The archivist was ready with tin snips to cut open the 88-year-old time capsule as the small metal box was pulled out of the cornerstone of the old Orange County Courthouse on Thursday. But the cutting tools weren’t necessary.
Rust had eaten gaping holes into the time capsule--which was little more than a tackle box--and the hinges had nearly disintegrated. Still, it was what was inside that was important, and about 500 people on the front lawn of the red sandstone courthouse held their breath as county officials dipped into the box and pulled out pieces of Orange County, circa 1900.
For all the fanfare and expectation accompanying the opening of the time capsule, the contents were not only damp and deteriorating but rather weighty as well--official lists of county officers, a register of voters, a manual for school instruction, a blank marriage license and several newspapers. The choicest item was a 200-year-old Spanish silver coin from the rubble of Mission San Juan Capistrano after the 1812 earthquake.
But county officials were just happy anything was there at all.
“We were worried we’d open it and it would be another Al Capone’s vault,” said Gabrielle Carey, county archivist.
The time capsule was buried July 4, 1900, during festivities at the construction site of what was then the 11-year-old county’s new courthouse. Before the cornerstone was set in place, the time capsule was placed in a rectangular hole, approximately 8 by 11 inches, chiseled into the top of a granite block. According to county historian Jim Sleeper, a newspaper at the time said the capsule was “hermetrically sealed.”
It was pulled out Thursday as part of the yearlong celebration of the county’s centennial.
“It’s a good thing we got this thing out when we did,” Sleeper said. Looking at the decaying box, he added, “looks like the county might have gone to the lowest bidder on that. . . . It was a little easier getting into than a can of soup.”
Sleeper and the County Historical Commission were fairly sure of what was inside, having researched the matter through old newspaper accounts. Still, there had been rumors that the box had been moved to a higher place during the flood of 1938.
But when masons cut through the mortar and loosened the stone earlier this week, officials peeked and saw that something was in the carved niche--although until the box was opened, there was no guarantee that everything had not disintegrated into dust.
Among the items unveiled were:
- A listing of the county’s assessed valuation from 1890 to 1900, when it totaled $10.26 million. (Today it is $104.56 billion.)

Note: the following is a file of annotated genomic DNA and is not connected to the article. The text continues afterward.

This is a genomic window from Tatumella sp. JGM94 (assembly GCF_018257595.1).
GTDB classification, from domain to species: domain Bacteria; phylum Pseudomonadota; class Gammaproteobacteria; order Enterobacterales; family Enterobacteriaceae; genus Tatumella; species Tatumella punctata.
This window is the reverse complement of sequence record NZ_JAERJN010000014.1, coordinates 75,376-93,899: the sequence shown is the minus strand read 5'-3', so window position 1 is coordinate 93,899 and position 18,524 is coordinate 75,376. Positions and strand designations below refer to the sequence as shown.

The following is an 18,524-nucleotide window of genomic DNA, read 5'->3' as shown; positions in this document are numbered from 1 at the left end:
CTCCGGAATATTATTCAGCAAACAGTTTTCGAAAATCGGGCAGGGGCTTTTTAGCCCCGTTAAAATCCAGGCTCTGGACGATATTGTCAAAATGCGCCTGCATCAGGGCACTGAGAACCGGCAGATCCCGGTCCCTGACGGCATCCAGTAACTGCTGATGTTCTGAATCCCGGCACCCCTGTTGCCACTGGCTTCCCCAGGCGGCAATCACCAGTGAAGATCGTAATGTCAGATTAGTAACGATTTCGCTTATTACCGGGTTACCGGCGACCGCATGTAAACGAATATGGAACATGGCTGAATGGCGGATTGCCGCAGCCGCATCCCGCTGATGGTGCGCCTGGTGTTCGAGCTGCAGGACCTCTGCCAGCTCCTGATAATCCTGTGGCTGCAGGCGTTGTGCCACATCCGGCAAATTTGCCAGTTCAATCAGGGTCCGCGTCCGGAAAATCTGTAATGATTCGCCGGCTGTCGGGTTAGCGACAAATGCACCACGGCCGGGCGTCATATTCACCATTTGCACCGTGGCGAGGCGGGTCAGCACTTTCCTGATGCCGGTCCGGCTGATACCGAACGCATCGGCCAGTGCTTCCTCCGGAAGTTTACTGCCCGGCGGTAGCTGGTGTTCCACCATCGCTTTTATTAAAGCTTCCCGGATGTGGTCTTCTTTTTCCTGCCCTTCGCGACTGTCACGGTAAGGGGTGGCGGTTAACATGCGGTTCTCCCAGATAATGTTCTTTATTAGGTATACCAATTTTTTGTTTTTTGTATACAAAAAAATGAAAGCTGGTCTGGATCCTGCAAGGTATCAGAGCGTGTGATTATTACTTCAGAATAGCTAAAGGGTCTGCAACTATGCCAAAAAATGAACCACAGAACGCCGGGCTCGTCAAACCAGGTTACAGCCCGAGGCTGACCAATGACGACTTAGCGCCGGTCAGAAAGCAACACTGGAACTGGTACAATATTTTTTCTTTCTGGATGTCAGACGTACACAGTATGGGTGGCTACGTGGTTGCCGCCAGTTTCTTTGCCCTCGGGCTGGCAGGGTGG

- A list of the people in charge of the July 4, 1900, festivities. (The day’s events, according to Sleeper, included fireworks, a parade and a hot-air balloon ride that ended in tragedy when the balloonist plunged to his death.)
- The 1890 and 1896 register of voters. The rolled-up papers were damp and stuck together, but Sleeper said the county already was showing its Republican persuasion. In the 1900 presidential election, the county vote was 2,185 for Republican incumbent William McKinley and 1,804 for the Democratic candidate, William Jennings Bryan. While party affiliations were not noted, vital statistics were. Sleeper said the tallest voter was 6-foot-6 and the shortest was 4-foot-8.
- A blank marriage license (known as a “baby permit” in those days.) About 400 were issued in 1900, when the divorce rate was one in 10, Sleeper said. In 1900, the cost of a license was $2; today it is $35.
- A number of newspapers, including a July 2, 1900, edition of the Santa Ana Evening Blade, in which the lead story involved the trial of a man who had “brained the superintendent of the Port Blakely Lumber mill with a fragment of iron pipe.” During the trial, the superintendent “was shown to be a tyrannical supervisor.” The employee was acquitted.
- A relic from Mission San Juan Capistrano, a silver coin dated 1788. According to a letter accompanying it, the coin was donated by M.A. Forster and found in the ruins of the mission church after the 1812 earthquake.
Missing was the autograph of the county’s oldest resident in 1900, a 103-year-old man, but several papers were stuck together and perhaps it will still be found, officials said.
The ceremony Thursday was especially meaningful to Murray MacNeill Patton, 72, whose grandfather, Chris MacNeill, was the general contractor for the courthouse.
“This is great. This is further recognition of grandpa.” he said.
The time capsule items will be on display at the courthouse museum after archivist Carey dries and logs them.
“This was the first time capsule I’ve ever opened,” Carey said. “It was fun and intriguing to see what someone 88 years ago thought should go in.”
New items will go into another time capsule, to be fitted into the same cornerstone niche sometime soon. The new items will include newspaper articles about the reopening of the old courthouse in 1987, a copy of Sleeper’s pamphlet on the courthouse, photos of the building’s restoration and a piece of the original courthouse latticework.
“I’m just hoping we have picked the right things to bring about the same excitement (when it is opened) that we saw here today,” said Jane Gerber, chairwoman of the Orange County Historical Commission.
The items will be fitted inside a custom-made $1,000 box of heavy steel that will be hermetically sealed and filled with argon gas to prevent deterioration, Carey said. The new time capsule should fare better than the old one. The manufacturer of the box has promised that it is rustproof, she said.
“Of course, I won’t be here in 100 years to find out if they were telling the truth,” she said.